Dissociated methanol can also be used as an efficient peaking gas turbine fuel utilizing the heat recovery from exhaust gas. The endothermic methanol dissociation reaction is also promising for cooling critical systems such as engine cooling for hypersonic jets when dissociated methanol is used as a fuel. Methanol can be produced on a large scale in a remote location for shipping. The methanol dissociation reaction can be modified to yield a wide range of H2 to CO ratios. It would provide an economically competitive and convenient source of CO or H2, especially on a small scale, and could be used in chemical plants, materials processing plants, and fuel cells on-board a vehicle.

Because of these emerging applications, there is renewed interest in developing methanol dissociation technology. Insufficient catalyst activity at low temperature and catalyst deactivation have been reported. These are two major challenges for catalysis research for on board applications. Generally, copper-based catalysts are used at 250-300° C. Zinc-chromium and precious-metal-based catalysts are utilized at 350° C or higher. Improvements in catalyst performance are being sought. For example, the activity of copper-based catalysts can be increased by adding appropriate promoters and improving pretreatment environments. Catalyst stability depends on reaction temperatures. Active catalysts would allow reaction at lower temperature and would improve catalyst stability. Methanol dissociation could operate at near atmospheric pressure for passenger cars. Extension to about 15-20 atm is needed for turbine applications and to more than 100 atm for diesel engines.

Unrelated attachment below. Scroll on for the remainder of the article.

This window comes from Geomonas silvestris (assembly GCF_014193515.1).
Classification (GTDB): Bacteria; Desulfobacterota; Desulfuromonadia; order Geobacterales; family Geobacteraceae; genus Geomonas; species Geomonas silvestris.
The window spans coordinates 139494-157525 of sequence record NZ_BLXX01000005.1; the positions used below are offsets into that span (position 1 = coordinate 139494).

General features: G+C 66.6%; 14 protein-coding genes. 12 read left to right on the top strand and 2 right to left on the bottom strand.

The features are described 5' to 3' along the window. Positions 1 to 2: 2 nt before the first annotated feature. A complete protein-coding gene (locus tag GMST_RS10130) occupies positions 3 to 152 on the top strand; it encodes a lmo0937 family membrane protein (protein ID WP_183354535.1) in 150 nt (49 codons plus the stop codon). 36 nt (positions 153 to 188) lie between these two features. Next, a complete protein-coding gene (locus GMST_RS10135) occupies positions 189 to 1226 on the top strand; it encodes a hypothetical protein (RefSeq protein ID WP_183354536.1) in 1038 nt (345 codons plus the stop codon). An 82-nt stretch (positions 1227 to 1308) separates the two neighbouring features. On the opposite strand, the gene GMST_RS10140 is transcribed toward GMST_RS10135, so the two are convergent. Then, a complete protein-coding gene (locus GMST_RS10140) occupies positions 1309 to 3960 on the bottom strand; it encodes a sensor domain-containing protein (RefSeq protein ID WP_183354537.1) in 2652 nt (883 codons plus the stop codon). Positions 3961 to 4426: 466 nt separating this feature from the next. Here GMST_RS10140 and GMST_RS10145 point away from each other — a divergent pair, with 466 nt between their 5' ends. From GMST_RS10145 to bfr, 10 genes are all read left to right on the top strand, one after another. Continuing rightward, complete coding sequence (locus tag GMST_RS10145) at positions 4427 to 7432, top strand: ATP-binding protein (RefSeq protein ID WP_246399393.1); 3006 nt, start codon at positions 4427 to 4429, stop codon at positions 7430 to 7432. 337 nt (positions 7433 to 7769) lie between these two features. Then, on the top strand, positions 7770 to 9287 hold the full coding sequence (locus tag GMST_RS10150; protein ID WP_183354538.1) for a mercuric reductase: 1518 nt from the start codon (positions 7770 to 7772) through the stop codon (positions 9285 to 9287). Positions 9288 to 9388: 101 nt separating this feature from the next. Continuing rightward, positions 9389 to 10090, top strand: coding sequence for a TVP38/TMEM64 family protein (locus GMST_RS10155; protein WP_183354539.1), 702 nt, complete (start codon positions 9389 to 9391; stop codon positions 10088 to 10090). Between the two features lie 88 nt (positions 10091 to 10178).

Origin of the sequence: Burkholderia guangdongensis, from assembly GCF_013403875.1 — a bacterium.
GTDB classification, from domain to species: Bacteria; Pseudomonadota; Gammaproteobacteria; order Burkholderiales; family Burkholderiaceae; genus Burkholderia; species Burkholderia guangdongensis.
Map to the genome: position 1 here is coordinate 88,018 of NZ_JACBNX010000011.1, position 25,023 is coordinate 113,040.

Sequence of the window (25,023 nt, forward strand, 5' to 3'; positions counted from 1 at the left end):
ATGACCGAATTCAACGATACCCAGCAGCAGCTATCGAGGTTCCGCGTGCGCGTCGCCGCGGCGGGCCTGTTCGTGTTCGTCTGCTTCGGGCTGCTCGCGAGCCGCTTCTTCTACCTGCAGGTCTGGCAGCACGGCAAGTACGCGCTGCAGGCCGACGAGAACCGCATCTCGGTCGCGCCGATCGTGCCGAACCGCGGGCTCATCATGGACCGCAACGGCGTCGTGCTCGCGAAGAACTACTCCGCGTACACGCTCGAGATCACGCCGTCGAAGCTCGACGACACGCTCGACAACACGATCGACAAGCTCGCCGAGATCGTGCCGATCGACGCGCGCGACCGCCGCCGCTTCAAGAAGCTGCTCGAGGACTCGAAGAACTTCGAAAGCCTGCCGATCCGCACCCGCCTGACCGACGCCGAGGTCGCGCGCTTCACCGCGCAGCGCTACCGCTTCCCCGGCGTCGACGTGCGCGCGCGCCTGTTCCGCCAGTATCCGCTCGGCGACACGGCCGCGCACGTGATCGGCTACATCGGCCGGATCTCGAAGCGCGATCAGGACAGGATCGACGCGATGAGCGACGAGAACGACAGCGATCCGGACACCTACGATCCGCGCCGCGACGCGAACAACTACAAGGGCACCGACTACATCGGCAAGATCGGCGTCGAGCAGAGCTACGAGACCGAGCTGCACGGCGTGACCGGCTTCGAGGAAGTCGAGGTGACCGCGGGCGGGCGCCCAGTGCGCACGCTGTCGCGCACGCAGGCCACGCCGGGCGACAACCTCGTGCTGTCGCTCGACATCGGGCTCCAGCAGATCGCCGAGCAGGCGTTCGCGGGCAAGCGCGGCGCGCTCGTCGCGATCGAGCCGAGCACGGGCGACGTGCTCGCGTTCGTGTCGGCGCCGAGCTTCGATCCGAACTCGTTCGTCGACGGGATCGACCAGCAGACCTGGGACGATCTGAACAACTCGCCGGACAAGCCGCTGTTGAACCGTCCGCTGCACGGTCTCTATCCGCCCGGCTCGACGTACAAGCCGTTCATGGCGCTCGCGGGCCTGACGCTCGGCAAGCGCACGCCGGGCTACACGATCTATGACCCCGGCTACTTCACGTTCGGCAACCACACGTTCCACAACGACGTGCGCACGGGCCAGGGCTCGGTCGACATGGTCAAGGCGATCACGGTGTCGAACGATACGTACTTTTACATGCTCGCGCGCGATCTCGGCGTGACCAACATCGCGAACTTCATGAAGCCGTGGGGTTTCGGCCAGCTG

Public interest in protecting the environment has increased and expanded greatly. These public concerns manifest themselves in many different ways. The challenge is to preserve the benefits of modern technology without seriously contaminating the natural world.

Three strategies are available for reducing the impact of chemicals on the environment: waste minimization, emission abatement, and remediation. Waste minimization calls for the design and development of products and processes that are inherently low-polluting or non-polluting. The abatement of emissions can often be achieved by trapping harmful effluents or converting them to harmless substances (e.g., conversion of nitric oxide to nitrogen). Where an environmental insult has occurred, effective means of remediation are needed to restore the environment to its "green" state. As shown by the examples presented below, catalysis can contribute to these three approaches.

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